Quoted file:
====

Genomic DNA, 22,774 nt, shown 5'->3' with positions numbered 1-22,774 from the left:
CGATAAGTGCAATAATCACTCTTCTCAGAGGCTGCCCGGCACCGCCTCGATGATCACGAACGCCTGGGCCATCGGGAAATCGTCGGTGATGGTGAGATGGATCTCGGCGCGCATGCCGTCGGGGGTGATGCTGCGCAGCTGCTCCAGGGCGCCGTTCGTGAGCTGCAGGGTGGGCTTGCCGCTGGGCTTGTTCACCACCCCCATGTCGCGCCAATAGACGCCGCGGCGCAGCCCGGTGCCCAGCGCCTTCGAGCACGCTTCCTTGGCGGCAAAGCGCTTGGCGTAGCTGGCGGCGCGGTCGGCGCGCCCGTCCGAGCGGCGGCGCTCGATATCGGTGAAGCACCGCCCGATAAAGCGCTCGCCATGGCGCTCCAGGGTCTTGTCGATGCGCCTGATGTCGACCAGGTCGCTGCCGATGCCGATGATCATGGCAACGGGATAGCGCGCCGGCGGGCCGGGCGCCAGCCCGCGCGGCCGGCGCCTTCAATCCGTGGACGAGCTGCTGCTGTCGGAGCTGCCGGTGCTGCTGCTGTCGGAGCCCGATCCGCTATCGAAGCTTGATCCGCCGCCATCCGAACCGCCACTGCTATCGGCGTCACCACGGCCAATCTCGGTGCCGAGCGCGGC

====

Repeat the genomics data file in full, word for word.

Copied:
Genomic DNA, 22,774 nt, shown 5'->3' with positions numbered 1-22,774 from the left:
CGATAAGTGCAATAATCACTCTTCTCAGAGGCTGCCCGGCACCGCCTCGATGATCACGAACGCCTGGGCCATCGGGAAATCGTCGGTGATGGTGAGATGGATCTCGGCGCGCATGCCGTCGGGGGTGATGCTGCGCAGCTGCTCCAGGGCGCCGTTCGTGAGCTGCAGGGTGGGCTTGCCGCTGGGCTTGTTCACCACCCCCATGTCGCGCCAATAGACGCCGCGGCGCAGCCCGGTGCCCAGCGCCTTCGAGCACGCTTCCTTGGCGGCAAAGCGCTTGGCGTAGCTGGCGGCGCGGTCGGCGCGCCCGTCCGAGCGGCGGCGCTCGATATCGGTGAAGCACCGCCCGATAAAGCGCTCGCCATGGCGCTCCAGGGTCTTGTCGATGCGCCTGATGTCGACCAGGTCGCTGCCGATGCCGATGATCATGGCAACGGGATAGCGCGCCGGCGGGCCGGGCGCCAGCCCGCGCGGCCGGCGCCTTCAATCCGTGGACGAGCTGCTGCTGTCGGAGCTGCCGGTGCTGCTGCTGTCGGAGCCCGATCCGCTATCGAAGCTTGATCCGCCGCCATCCGAACCGCCACTGCTATCGGCGTCACCACGGCCAATCTCGGTGCCGAGCGCGGC